December 26, 1972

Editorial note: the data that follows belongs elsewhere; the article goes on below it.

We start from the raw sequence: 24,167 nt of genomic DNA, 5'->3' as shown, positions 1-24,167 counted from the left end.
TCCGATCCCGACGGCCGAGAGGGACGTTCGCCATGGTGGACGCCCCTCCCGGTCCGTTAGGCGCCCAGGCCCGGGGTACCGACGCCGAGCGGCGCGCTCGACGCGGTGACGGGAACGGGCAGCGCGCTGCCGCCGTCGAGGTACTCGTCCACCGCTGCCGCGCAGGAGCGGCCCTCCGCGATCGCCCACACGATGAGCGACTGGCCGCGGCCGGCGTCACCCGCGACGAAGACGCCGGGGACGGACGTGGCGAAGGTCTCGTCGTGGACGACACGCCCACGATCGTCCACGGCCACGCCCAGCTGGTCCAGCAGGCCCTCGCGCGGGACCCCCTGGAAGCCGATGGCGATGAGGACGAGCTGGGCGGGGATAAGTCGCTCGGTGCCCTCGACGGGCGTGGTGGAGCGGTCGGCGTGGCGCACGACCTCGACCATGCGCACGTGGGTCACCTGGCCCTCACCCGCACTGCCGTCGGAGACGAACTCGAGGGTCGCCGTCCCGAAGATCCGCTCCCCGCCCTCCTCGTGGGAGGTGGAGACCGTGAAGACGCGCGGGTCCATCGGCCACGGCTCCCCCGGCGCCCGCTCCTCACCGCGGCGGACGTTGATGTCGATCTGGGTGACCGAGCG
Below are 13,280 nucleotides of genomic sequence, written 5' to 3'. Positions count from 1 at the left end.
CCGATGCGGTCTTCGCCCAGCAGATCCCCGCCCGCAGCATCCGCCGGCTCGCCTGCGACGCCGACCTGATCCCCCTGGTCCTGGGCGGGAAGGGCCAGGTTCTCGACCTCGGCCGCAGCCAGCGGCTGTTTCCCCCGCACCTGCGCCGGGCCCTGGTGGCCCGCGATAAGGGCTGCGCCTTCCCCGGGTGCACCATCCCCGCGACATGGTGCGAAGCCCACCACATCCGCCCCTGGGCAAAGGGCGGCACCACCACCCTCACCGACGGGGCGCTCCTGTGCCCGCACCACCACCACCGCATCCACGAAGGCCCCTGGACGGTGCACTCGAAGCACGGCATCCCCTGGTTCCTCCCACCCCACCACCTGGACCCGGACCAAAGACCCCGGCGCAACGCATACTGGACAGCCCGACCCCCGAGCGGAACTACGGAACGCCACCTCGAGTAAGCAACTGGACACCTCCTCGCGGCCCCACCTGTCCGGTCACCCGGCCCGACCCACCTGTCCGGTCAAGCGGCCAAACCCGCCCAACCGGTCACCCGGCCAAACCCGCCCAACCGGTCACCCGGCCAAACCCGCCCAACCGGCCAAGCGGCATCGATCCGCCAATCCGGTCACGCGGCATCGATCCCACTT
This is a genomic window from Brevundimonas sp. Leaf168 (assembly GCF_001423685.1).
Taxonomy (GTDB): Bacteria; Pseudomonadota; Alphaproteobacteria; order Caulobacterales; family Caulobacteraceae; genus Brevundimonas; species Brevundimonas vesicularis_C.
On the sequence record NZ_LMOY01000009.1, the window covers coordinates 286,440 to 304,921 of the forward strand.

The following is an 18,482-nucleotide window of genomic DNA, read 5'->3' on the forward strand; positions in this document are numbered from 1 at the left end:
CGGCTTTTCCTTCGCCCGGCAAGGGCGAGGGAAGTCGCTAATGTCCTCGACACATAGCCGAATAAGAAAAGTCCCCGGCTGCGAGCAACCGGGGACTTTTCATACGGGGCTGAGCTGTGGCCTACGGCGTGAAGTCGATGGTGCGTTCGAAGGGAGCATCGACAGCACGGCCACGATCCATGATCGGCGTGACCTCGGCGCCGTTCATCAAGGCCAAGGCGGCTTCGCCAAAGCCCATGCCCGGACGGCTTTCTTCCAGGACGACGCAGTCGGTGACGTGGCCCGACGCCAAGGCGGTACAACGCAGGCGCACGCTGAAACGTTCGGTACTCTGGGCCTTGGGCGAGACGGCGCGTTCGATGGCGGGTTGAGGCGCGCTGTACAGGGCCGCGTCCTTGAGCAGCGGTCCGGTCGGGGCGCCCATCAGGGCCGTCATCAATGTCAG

Appeal by defendant from a judgment of the Supreme Court, Kings County, rendered April 29, 1970, resentencing defendant nunc pro tunc as of April 4, 1957, upon a conviction of murder in the second degree, upon a guilty plea. Judgment affirmed. One contention of defendant deserves discussion. He was indicted in 1952 for the crime of murder in the first degree. After a jury trial, he was convicted of murder in the second degree and was sentenced on October 9, 1952 to an indefinite prison term of 35 years to life. The judgment was reversed by this court and a new trial was ordered ( People v. La Ruffa, 2 A.D.2d 765). At the time of the second trial in 1957, defendant pleaded guilty to murder in the second degree. When he appeared for sentence, he moved pro se to withdraw his plea; that motion was denied and he was again sentenced to an indefinite term of 35 years to life imprisonment. No appeal was taken from this judgment. As the result of a coram nobis application, the 1957 judgment was vacated in 1970, because defendant had been deprived of his right to appeal. This appeal followed. Defendant now claims that he suffered double jeopardy for the reason that he was retried on the charge of murder in the first degree, even though at the first trial he was convicted only of murder in the second degree. We see no substance to defendant's claim. Presently, the double jeopardy clause of the Fifth Amendment of the Federal Constitution is applicable to the States through the Fourteenth Amendment ( Benton v. Maryland, 395 U.S. 784; cf. People v. Ressler, 17 N.Y.2d 174). It appears, moreover, that the application is retrospective ( De Mino v. New York, 404 U.S. 1035, revg. People v. De Mino, 29 N.Y.2d 602; Price v. Georgia, 398 U.S. 323, 330-331). In all of these cases, nevertheless, the conviction was obtained through a trial. Here, defendant pleaded guilty; and, in our opinion, he waived the immunity of the double jeopardy clause. A plea of guilty waives all defenses to the indictment, except the jurisdiction of the court ( Matter of D. [ Daniel], 27 N.Y.2d 90, 98; People v. Schiskey, 39 A.D.2d 608). Defendant's argument that at the time of the 1957 trial the state of the law did not recognize a Federal right under the double jeopardy clause impressed on the States does not undercut the effect of his plea. A defendant, by formally admitting his guilt, necessarily surrenders his constitutional claims as then existing or as they may be interpreted in the future. Otherwise, the enforcement of the law would be continually in doubt, subject to changes in decisional law and statutory construction (cf. Brady v. United States, 397 U.S. 742, 749; McMann v. Richardson, 397 U.S. 759; Cox v. State of Kansas, 456 F.2d 1279; Gee v. United States, 452 F.2d 849; Zales v. Henderson, 433 F.2d 20). Rabin, P.J., Hopkins, Munder, Martuscello and Shapiro, JJ., concur.